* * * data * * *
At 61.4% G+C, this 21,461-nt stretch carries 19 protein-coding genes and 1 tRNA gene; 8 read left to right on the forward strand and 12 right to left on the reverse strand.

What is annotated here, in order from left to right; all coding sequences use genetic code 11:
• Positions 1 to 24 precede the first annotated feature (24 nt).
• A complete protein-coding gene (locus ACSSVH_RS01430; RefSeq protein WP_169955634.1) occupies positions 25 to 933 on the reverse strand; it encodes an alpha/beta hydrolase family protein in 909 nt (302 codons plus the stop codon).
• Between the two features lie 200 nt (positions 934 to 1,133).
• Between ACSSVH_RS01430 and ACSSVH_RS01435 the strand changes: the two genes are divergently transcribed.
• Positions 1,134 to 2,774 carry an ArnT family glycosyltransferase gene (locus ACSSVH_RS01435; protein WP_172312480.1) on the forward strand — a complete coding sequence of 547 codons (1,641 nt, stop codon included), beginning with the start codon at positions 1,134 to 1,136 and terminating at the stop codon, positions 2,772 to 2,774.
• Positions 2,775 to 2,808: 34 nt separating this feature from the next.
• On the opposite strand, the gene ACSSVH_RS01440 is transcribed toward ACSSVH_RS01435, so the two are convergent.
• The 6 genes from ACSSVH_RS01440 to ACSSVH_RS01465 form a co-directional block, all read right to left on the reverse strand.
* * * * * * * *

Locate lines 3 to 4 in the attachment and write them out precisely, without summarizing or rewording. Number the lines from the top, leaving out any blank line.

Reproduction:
• Positions 1 to 24 precede the first annotated feature (24 nt).
• A complete protein-coding gene (locus ACSSVH_RS01430; RefSeq protein WP_169955634.1) occupies positions 25 to 933 on the reverse strand; it encodes an alpha/beta hydrolase family protein in 909 nt (302 codons plus the stop codon).